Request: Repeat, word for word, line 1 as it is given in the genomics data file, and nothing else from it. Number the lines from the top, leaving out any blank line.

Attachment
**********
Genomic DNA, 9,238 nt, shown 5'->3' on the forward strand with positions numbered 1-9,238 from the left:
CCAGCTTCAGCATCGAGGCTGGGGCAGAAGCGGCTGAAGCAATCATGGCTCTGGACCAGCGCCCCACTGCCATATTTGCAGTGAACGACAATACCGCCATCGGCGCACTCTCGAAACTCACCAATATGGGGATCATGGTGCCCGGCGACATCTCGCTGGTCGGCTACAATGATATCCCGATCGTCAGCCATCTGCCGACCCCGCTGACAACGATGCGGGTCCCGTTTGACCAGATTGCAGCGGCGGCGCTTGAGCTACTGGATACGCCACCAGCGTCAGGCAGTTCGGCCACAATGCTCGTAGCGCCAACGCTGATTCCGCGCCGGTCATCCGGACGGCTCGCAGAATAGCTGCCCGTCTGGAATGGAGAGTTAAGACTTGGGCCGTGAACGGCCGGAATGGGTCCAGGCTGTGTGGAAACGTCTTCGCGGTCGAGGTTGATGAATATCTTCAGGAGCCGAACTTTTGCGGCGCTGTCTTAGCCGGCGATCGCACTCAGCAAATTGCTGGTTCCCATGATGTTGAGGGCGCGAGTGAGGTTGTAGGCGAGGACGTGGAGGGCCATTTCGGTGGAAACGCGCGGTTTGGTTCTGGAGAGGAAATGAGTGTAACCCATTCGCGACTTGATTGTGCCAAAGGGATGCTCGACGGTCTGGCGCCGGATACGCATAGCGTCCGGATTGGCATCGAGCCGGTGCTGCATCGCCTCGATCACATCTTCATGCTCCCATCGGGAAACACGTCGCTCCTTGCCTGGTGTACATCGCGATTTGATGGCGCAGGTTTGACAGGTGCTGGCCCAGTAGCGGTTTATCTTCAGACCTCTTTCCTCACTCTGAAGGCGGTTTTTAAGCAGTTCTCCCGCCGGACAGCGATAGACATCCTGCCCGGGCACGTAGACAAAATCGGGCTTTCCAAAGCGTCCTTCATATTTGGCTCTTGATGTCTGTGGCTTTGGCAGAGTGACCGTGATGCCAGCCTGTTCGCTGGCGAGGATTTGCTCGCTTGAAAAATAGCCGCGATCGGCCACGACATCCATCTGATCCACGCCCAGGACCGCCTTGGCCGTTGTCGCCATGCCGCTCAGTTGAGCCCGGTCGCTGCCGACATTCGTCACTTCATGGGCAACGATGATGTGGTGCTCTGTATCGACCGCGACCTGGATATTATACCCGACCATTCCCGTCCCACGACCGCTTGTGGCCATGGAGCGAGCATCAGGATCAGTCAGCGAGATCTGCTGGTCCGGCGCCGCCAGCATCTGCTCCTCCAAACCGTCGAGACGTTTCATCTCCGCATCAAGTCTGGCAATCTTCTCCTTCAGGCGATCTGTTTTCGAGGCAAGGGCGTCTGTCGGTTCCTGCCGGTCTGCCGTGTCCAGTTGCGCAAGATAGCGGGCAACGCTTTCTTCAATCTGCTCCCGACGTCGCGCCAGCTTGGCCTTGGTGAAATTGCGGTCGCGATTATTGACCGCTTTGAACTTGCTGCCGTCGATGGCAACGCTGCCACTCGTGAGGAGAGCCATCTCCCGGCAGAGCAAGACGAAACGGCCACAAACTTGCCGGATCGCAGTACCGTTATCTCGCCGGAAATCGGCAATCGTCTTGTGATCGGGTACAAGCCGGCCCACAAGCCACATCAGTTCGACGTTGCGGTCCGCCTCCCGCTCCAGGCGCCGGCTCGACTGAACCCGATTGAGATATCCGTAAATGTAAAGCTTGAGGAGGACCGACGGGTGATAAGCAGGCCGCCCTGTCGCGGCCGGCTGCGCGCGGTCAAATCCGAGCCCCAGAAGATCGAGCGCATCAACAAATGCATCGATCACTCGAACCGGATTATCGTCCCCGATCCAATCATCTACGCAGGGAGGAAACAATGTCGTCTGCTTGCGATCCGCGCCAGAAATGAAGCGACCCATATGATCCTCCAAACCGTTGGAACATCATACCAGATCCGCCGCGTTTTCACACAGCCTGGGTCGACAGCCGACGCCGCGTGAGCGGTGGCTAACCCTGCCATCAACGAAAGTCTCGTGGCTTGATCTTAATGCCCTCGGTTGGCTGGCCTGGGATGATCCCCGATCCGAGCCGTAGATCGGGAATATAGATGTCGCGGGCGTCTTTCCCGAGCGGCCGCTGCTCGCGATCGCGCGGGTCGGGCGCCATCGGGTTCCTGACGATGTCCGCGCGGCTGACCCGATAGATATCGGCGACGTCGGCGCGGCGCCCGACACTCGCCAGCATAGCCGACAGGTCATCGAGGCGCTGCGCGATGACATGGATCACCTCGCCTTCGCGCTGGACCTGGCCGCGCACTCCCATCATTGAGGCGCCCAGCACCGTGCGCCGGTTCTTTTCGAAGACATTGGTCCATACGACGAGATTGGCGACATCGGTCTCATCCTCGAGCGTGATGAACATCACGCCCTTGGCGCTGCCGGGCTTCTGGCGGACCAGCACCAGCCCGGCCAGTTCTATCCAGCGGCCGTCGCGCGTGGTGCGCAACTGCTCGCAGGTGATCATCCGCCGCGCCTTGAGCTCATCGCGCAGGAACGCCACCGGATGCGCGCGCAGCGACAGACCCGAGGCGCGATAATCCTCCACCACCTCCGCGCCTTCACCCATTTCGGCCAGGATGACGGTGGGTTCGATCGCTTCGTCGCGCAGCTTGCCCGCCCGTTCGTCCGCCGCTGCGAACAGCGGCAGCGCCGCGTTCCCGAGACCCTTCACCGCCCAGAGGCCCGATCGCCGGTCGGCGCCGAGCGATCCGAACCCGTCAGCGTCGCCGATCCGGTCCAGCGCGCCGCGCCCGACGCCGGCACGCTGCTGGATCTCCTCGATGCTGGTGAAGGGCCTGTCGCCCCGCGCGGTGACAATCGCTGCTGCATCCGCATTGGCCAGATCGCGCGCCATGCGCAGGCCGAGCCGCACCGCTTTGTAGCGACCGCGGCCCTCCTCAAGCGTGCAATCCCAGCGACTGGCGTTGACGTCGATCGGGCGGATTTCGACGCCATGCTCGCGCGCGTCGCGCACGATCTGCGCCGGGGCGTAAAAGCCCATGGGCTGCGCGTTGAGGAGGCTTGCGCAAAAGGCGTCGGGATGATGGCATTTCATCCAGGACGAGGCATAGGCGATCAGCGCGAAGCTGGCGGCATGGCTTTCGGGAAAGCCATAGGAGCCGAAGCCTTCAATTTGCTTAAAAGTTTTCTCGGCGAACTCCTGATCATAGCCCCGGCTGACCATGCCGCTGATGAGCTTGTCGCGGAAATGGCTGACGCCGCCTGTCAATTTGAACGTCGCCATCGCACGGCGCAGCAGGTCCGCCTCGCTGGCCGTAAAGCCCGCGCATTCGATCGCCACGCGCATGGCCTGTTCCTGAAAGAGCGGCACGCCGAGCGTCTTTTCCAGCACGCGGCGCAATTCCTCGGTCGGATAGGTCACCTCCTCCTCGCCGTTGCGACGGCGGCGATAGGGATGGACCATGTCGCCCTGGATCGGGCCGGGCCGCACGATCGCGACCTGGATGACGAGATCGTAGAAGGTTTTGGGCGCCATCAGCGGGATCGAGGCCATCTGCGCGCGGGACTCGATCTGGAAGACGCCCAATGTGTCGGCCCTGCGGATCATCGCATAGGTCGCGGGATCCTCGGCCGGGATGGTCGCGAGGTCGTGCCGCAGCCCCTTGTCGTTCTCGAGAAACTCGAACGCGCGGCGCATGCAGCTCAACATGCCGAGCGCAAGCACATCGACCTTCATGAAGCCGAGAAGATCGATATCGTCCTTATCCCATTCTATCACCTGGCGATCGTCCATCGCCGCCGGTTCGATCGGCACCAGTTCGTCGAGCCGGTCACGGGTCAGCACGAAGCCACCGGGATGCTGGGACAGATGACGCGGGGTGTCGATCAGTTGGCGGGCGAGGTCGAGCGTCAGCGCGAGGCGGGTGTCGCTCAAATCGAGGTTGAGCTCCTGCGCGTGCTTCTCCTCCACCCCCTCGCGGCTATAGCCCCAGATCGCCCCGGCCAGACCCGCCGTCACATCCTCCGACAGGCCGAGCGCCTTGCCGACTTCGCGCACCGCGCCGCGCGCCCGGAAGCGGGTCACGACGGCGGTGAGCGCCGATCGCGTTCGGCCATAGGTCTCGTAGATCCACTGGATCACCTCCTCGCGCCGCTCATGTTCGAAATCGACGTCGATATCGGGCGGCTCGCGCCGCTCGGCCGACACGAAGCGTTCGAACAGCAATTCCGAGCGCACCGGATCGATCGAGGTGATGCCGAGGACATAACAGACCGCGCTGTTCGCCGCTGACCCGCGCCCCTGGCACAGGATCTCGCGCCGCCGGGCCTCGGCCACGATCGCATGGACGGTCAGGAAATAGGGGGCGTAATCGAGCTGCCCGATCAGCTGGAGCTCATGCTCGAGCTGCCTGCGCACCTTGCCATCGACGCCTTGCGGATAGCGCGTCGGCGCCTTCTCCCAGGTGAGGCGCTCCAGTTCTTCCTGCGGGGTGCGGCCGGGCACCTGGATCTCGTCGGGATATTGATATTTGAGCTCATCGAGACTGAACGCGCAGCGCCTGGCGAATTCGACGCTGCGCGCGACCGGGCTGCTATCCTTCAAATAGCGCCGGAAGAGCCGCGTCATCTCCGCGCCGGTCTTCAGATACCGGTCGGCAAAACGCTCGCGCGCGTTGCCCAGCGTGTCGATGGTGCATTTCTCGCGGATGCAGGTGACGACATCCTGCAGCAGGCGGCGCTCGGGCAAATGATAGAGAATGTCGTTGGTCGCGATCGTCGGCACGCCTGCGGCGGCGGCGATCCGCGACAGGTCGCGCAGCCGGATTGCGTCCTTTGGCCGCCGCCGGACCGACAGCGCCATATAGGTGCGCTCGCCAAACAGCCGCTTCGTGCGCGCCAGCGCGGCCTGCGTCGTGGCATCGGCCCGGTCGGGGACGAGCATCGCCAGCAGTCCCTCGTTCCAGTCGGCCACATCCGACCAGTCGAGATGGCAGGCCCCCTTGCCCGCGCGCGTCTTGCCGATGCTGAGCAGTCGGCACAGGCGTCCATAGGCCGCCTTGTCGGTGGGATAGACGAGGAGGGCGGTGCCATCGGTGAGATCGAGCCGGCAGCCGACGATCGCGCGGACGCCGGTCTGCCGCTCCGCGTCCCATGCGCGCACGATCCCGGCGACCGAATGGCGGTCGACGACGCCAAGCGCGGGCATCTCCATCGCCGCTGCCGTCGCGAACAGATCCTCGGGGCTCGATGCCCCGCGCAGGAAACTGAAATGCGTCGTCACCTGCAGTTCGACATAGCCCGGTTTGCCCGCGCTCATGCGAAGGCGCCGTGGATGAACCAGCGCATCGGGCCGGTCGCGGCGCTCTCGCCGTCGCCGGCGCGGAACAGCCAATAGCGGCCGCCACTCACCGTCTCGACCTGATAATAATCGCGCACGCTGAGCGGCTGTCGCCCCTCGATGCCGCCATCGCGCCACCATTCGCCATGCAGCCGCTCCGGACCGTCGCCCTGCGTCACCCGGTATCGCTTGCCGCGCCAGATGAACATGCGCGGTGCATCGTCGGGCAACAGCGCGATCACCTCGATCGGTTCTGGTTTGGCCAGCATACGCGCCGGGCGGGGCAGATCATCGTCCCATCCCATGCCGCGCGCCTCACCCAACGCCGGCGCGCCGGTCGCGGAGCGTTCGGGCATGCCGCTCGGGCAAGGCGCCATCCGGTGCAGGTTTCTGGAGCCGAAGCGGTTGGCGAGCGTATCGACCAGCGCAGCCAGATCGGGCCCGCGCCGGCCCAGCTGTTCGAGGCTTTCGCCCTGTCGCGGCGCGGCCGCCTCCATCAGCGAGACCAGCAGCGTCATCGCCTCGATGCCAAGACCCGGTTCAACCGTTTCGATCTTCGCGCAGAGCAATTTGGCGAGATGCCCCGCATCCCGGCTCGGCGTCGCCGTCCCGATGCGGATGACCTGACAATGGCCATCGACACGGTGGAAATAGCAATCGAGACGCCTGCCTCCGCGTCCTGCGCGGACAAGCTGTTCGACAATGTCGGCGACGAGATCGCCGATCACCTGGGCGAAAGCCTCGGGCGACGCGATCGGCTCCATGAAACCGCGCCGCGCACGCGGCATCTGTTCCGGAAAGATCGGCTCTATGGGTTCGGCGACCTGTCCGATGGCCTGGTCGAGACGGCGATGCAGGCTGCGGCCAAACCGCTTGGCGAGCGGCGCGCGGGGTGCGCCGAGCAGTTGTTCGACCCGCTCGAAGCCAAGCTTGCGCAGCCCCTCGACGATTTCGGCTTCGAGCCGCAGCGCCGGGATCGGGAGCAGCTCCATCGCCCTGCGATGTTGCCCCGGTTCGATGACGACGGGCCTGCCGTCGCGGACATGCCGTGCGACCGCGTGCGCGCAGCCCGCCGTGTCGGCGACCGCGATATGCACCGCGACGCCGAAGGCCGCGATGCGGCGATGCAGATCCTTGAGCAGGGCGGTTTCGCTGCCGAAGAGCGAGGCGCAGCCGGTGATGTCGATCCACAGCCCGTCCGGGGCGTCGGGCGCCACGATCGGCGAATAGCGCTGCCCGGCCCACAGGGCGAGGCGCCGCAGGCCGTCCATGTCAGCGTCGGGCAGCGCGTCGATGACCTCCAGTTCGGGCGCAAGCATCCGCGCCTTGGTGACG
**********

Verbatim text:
Genomic DNA, 9,238 nt, shown 5'->3' on the forward strand with positions numbered 1-9,238 from the left: